NASCAR Uses Big Data to Better Engage With Fans

Posted 02-06-2013

NASCAR Uses Big Data to Better Engage With Fans

By Paul Hyman

The huge entity that governs auto racing events has teamed up with Hewlett-Packard to make sense of the flood of data being generated by social media and elsewhere.

When big data threatens to overwhelm with just too much data, organizations like NASCAR, the sanctioning body that governs much of stock car auto racing, need help keeping things on track.

That is why NASCAR is now partnering with HP, which leveraged its business solution design and implementation services, plus its Autonomy software, into a high-tech platform being used in what has been dubbed the NASCAR Fan and Media Engagement Center (FMEC).

The business challenge that had confronted NASCAR was making sense of all the structured and unstructured data relating to the racing industry–from social media like Facebook and Twitter to media outlets in print, radio and TV, according to Charles Salameh, vice president, Americas region, Communications, Media and Entertainment Industry at HP Enterprise Services.

“NASCAR needed to be able to make the data applicable to their business so they could analyze it in order to better understand fan sentiment, to identify emerging issues, and to uncover trends so they might be able to take some meaningful action,” Salameh says.

To do that, he explains, HP is using its Autonomy Media Aggregation Service to interface with traditional and social media and to grab information that then goes to HP’s Autonomy Explore software to identify keywords, like “Daytona 500” or the name of a certain driver.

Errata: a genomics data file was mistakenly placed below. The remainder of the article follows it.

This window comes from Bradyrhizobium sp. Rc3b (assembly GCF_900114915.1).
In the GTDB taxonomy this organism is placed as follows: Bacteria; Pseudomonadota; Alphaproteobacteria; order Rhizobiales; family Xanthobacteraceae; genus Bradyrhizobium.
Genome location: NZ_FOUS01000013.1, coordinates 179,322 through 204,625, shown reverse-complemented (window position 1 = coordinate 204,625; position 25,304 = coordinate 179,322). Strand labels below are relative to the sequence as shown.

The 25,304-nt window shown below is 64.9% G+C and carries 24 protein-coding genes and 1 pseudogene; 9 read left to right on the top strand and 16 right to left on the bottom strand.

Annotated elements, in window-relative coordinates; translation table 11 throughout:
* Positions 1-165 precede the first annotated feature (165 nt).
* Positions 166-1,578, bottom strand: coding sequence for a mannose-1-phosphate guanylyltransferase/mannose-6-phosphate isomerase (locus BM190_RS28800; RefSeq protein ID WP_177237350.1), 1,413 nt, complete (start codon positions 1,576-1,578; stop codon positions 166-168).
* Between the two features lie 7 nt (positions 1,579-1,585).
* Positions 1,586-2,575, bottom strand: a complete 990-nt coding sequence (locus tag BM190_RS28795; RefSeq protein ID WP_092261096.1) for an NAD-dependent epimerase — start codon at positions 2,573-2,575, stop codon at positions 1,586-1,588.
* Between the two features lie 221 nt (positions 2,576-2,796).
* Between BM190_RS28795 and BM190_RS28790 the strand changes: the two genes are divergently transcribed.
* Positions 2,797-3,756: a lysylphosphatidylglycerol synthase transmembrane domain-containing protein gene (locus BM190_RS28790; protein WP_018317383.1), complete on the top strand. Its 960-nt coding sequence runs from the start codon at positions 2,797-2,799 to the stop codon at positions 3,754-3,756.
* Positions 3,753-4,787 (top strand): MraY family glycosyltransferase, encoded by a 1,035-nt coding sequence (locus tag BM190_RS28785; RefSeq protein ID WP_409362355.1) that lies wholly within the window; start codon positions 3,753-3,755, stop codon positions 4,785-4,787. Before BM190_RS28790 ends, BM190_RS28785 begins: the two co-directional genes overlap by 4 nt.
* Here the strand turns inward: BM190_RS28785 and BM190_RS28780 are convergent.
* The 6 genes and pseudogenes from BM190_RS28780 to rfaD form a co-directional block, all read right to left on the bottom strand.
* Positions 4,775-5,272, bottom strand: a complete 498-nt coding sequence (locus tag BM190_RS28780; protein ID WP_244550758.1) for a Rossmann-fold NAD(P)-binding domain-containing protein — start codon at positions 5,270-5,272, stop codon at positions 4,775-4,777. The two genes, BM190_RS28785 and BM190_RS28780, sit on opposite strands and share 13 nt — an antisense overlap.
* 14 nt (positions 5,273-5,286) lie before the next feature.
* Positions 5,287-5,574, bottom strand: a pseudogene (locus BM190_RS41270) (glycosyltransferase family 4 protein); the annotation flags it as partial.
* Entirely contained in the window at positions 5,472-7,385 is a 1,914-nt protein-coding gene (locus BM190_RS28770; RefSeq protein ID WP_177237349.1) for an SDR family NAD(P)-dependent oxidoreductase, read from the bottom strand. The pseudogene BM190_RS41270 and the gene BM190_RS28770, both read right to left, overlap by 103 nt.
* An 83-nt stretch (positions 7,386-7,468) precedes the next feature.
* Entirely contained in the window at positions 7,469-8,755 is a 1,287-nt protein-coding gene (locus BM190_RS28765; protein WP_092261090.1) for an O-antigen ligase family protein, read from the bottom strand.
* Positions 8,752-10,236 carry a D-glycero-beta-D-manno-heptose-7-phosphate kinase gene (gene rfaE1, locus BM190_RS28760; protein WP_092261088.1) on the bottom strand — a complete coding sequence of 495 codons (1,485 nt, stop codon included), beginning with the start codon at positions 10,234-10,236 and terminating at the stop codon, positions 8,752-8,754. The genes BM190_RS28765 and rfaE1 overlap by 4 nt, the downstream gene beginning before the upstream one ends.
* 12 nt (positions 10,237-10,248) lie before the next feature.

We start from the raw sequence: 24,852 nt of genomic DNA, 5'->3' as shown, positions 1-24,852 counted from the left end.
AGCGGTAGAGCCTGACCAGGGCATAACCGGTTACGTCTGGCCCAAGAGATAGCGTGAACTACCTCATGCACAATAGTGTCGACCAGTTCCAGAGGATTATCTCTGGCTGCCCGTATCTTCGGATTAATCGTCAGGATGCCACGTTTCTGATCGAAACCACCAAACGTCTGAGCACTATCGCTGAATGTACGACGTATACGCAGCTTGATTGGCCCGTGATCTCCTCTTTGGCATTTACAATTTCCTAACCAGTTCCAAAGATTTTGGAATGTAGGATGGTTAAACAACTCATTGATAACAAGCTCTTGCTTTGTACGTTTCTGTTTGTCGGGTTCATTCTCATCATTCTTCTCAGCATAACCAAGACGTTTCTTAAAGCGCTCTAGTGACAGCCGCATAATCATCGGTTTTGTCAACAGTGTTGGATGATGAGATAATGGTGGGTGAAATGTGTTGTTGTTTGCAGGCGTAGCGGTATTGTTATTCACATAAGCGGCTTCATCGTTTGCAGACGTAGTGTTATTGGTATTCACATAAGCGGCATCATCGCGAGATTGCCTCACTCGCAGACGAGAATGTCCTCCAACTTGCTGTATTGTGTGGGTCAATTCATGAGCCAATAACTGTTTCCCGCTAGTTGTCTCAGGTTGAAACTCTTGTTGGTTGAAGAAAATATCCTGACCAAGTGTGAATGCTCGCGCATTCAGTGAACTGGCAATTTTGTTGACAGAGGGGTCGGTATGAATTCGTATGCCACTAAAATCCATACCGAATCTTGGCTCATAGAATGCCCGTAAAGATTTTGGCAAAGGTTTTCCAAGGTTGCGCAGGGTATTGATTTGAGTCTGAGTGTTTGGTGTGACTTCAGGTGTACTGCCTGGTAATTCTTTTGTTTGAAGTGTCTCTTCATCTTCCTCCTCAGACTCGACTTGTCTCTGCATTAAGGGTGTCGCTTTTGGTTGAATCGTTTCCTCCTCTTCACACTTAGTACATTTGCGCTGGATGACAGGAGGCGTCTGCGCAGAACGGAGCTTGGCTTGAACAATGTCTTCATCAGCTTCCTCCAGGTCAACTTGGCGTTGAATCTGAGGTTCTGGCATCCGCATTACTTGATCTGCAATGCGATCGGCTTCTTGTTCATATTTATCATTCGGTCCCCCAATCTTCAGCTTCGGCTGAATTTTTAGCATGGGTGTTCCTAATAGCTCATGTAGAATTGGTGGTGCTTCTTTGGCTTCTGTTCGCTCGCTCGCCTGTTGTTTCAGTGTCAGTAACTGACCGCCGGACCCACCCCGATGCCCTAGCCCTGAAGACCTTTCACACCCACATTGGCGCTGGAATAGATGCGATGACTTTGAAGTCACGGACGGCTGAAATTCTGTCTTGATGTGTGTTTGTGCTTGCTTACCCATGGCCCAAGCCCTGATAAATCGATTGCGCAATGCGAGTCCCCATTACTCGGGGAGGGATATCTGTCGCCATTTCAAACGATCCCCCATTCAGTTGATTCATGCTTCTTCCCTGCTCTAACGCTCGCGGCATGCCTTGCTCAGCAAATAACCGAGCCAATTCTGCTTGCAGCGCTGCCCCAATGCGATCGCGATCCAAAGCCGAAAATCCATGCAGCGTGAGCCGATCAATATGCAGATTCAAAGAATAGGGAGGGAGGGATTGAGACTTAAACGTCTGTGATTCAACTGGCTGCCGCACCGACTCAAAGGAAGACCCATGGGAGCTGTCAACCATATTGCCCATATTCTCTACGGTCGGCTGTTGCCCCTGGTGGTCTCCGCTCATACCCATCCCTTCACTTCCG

Then HP employs the pattern-matching techniques and probalistic modeling of its Autonomy Intelligent Data Operating layer to form a conceptual and contextual understanding of all the digital information gathered.

Finally, HP Digital Signage displays project the results in a way humans can understand it.

“The NASCAR ecosystem is a huge one involving fans, race teams, owners, drivers, racetracks, promoters, sponsors, advertisers, media and many more,” says Sean Doherty, director of digital engagement and integrated marketing communications at NASCAR. “The FMEC is now capable of taking all that data and slicing and dicing it to make it relevant to each of those audiences.”

For example:

Race teams can gauge fan conversation and reaction to a new paint scheme for one of its cars to decide whether to alter it before future races.

The Charlotte Motor Speedway is tracking conversations and levels of interaction about one of its recent ticket promotions.

A sponsor is following track response and media coverage about a new marketing campaign.

“FMEC’s uses are really endless,” says Doherty, “and the system gives us a lot of flexibility to segment the data to provide custom-tailored analytics to each of the groups within the NASCAR ecosystem.”

NASCAR Uses Big Data to Better Engage With Fans

Meanwhile, the success of the custom-built solution HP created for NASCAR has prompted other companies to inquire about how the platform can be replicated to meet their needs, reports HP’s Salameh. “They want to know about consumer sentiment regarding their new products, marketing campaigns, partners and suppliers. Their needs are no different from NASCAR’s.”

While Salameh says he can’t provide the names of recent inquirers, he revealed that the movie and TV production company DreamWorks Animation is an HP partner and uses a similar technology to better understand its industry.

Salameh‘s advice to CIOs about using social media and technology to better engage with customers is to communicate with their company’s business units, perhaps its CMO, to discuss how information analytics can help support the business from a marketing operations standpoint.

“Ask the business leaders about how the understanding of complex information sources can be structured in a way that can create intelligent insights,” he says. “We’re seeing more and more of the business units pushing on the CIOs to do that–and not vice versa.”

About the Author

Paul Hyman is a freelance technology writer and editor. He was an editor-in-chief at CMP Publications (now United Business Media) and currently reports for such publications as Communications of the ACM, IHS’ Electronics360, and CRM Magazine. See an archive of some of his stories.